Giving Mr Eshraghi the benefit of the doubt, but he may not have known that I am in fact an Indigenous Australian from the Torres Strait, a proud descendent of Central and Eastern Islanders (Iama, Meriam and Erub with extended family connections to nearly all of the island of the Torres Strait). Co-incidentally, acknowledging the Pacific ancestry of Mr Ashraghi (admittedly an assumption on my part), I also trace my family tree to the Pacific islands of New Caledonia (Lifu) and Rotuma.

    In addition to a Bachelor of Laws, I hold a Bachelor of Applied Science in the Conservation of Cultural Materials. As a conservator, I have worked in the Art Gallery of Western Australia and the National Gallery of Victoria as the Head of Objects Conservation and undertook an internship in the prestigious Canadian Conservation Institute located in Ottawa, Canada. I was also the lead curator on the first national survey exhibition of contemporary Torres Strait material art and culture launched at the Cairns Regional Gallery in 1997, which toured nationally accompanied by a catalogue of which I was the lead author. More recently, in 2011, I was one of the lead in the Torres Strait Islander Project, an unprecedented collaboration between the lead cultural agencies in Brisbane. I was also the curator of the Strait Home, the State Library’s contribution to the Project. This Project itself was driven primarily by me working as the Executive Manager, Indigenous Research and Projects at the State Library of Queensland, and Tony Ellwood, then Director of the Queensland Art Gallery/Gallery of Modern Art, and who is currently Director of the National Gallery of Victoria. Although it should not matter, Tony Ellwood is also coincidentally, my partner, with a deep understanding and respect of Indigenous cultures and accepted by my family and Torres Strait Islander community.

    As an Indigenous person with over 20 years in art curatorial and museum management experience and practice nationally and internationally, and working with my exhibitions coordinator and manager here at the Koorie Heritage Trust, I am without doubt able to articulate and bring to my role the unique Indigenous perspective that Mr Eshraghi assumes is missing from the KHT as well as the Indigenous voice that Ms Moulton refers to and which Mr Eshraghi quotes to justify his argument.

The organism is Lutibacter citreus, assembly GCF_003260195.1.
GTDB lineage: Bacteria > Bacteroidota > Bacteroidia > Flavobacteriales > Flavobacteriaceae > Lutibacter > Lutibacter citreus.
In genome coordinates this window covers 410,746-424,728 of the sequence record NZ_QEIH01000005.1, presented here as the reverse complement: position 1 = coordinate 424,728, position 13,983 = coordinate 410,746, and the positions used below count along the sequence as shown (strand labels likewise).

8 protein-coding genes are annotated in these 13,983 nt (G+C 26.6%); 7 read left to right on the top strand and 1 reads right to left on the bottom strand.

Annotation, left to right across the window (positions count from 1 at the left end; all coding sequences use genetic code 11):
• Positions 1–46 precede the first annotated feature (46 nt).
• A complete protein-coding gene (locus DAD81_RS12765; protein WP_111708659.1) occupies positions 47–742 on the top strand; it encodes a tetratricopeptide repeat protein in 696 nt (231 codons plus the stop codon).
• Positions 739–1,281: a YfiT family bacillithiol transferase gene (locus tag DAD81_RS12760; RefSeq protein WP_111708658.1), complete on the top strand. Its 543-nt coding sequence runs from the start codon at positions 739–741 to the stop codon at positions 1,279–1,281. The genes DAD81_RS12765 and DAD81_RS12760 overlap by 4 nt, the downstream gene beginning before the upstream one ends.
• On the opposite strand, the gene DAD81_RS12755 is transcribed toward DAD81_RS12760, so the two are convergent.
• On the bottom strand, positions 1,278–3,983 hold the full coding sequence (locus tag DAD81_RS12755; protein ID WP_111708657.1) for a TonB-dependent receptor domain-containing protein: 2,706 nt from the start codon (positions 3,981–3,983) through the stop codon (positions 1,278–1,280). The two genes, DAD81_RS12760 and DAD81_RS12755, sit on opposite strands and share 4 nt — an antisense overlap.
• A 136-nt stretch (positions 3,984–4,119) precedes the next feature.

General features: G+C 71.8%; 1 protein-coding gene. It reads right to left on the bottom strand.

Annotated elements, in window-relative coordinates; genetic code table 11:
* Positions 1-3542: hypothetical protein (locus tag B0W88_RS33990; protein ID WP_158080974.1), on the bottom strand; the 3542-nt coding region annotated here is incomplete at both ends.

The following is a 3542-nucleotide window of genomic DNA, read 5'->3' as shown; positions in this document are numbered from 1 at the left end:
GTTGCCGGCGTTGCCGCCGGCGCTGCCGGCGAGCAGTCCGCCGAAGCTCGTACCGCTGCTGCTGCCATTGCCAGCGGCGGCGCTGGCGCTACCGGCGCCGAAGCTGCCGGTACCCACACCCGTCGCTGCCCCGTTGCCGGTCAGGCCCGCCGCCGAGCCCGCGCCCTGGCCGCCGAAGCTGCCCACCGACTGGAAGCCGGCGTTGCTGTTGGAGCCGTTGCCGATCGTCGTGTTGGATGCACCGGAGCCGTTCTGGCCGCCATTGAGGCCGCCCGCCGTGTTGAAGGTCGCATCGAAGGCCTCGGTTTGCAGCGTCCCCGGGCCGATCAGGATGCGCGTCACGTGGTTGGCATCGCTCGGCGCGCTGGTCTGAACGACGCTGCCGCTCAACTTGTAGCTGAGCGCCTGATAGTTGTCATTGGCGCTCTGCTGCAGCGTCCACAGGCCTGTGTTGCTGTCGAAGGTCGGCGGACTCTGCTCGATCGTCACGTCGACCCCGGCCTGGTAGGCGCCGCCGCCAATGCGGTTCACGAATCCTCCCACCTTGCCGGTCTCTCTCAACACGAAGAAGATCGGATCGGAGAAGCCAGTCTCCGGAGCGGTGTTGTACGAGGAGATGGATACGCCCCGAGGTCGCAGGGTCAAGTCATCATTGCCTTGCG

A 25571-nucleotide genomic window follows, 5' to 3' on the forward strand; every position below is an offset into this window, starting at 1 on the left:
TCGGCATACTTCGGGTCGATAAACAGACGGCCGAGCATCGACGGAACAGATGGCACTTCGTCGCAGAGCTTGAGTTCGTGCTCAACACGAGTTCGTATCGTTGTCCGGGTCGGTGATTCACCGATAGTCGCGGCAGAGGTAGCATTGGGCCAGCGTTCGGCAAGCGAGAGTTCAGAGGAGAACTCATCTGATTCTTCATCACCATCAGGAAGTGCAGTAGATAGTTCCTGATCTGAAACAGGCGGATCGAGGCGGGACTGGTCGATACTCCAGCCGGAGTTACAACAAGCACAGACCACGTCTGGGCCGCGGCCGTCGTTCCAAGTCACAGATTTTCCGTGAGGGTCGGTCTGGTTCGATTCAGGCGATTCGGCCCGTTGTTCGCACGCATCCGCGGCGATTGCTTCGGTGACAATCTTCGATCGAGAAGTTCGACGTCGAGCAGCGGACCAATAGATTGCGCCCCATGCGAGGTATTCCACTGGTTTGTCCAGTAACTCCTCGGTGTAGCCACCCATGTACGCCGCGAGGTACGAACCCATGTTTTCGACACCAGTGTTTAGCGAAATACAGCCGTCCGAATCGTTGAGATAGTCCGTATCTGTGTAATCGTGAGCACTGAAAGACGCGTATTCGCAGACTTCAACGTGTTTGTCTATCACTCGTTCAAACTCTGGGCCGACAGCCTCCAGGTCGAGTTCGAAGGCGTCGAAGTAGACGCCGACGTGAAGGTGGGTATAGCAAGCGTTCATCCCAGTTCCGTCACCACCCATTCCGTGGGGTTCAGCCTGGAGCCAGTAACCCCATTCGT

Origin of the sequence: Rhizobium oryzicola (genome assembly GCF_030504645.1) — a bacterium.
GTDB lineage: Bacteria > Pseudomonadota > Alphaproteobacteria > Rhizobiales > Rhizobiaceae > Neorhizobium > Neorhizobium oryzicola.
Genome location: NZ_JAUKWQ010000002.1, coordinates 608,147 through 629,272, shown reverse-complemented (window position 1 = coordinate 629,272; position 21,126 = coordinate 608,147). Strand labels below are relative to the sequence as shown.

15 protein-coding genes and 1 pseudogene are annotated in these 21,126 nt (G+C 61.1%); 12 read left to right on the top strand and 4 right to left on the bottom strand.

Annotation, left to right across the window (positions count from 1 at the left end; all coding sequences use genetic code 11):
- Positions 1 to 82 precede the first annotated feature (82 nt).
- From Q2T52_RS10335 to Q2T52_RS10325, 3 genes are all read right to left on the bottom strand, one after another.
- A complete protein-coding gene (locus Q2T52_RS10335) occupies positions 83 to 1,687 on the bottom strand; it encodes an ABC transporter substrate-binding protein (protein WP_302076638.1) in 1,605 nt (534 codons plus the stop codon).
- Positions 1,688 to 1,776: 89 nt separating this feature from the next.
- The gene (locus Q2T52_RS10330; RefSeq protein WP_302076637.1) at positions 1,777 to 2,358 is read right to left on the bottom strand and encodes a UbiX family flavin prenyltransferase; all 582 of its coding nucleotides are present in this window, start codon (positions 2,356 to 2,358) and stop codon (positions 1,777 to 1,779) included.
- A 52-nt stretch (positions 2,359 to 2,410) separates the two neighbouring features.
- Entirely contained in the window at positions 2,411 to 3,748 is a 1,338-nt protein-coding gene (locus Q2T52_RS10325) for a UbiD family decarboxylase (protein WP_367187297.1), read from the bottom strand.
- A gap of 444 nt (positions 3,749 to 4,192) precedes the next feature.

I agree with Mr Eshraghi that our new Federation Square spaces represent a dream realised. I do not understand however what he means by “if Aboriginal curators and artists come to visibility”. As an Aboriginal arts and cultural organisation, our exhibitions program revolves around supporting and promoting Aboriginal artists particularly our Koorie artists, and this is evidence by our exhibitions program. Our future exhibitions program is also premised on working with Aboriginal artists and curators as exhibition project curators to develop and deliver exhibitions.

    I am disappointed that Mr Eshraghi has published this article without the courtesy of having a conversation with me as I would have been able to correct the errors that he has now put into print. I am still happy to have this conversation with Mr Eshraghi if he chooses.

    Finally, I would be very interested to hear of Mr Eshraghi’s Indigenous Australian heritage given his critique.

  2. Tālofa lava Tom,

    Thank you for your considered response. I wish to clarify that I am not criticising or speaking about your leadership of the Koorie Heritage Trust in this article, and fully respect your Zenadh-Kes cultural practices, career and perspective. I’m lending my voice to emphasise the long advocacy by Aboriginal elders, artists, curators and community members for Victorian Aboriginal curators to be agents of change and representation within the National Gallery of Victoria, and the present Koorie Heritage Trust. The NGV has not employed an Aboriginal or Zenadh-Kes/Torres Strait Islander Australian curator for 5 years.

    This critique has been voiced by a large number of highly qualified Aboriginal curators who do not agree with the misrepresentation and lack of agency and presence that NGV Senior Curator, Judith Ryan, and KHT curator Charlotte Christie, continue by their respective positions within the Aboriginal art and ceremonial ecology of Narrm Melbourne. I know both of them well and respect their work practices; intentions and output aren’t in question here, it is a matter of the staid politics of representation and agency. What I am asserting is not new, though it is an as yet elusive structural decolonisation of European-styled visual cultural spaces. Where are the southeastern Australian First Peoples’ curatorial voices at the NGV and at the current KHT? I’m also not calling into question the involvement of incredible artistic (and curatorial in other spaces) leaders involved in the Trust’s reopening, including Maree Clarke and Robyne Latham. It is an august reopening program which everyone should be proud of. The KHT under your leadership has achieved a significant coup in materialising the dream of central visibility for southeastern and broader Aboriginal cultural practices. As I nuance above, this can be more complete, when southeastern Aboriginal curatorial voices are present, critically engaged, affirmed and strengthened.

    At no point do I question Tony Ellwood’s or your cultural competency or deep understanding of First Nations cultural practices across contemporary colonial Australia. I’m simply reiterating southeastern Aboriginal communities’ calls for decolonisation of the largest collecting and exhibiting art museum in Australia. One Indigenous employee in public programs is not a genuine art museum engagement with contemporary Indigenous art practices in this country. If Aboriginal cultural protocols and practices were respected by the NGV as an institution, we would not have seen the silent removal of the Indigenous galleries from their home to the third floor for a big-ticket eulogy car exhibition. Millennial Aboriginal presence on that site along the Birrarung yaluk is much more important than celebrating a fading automobile industry.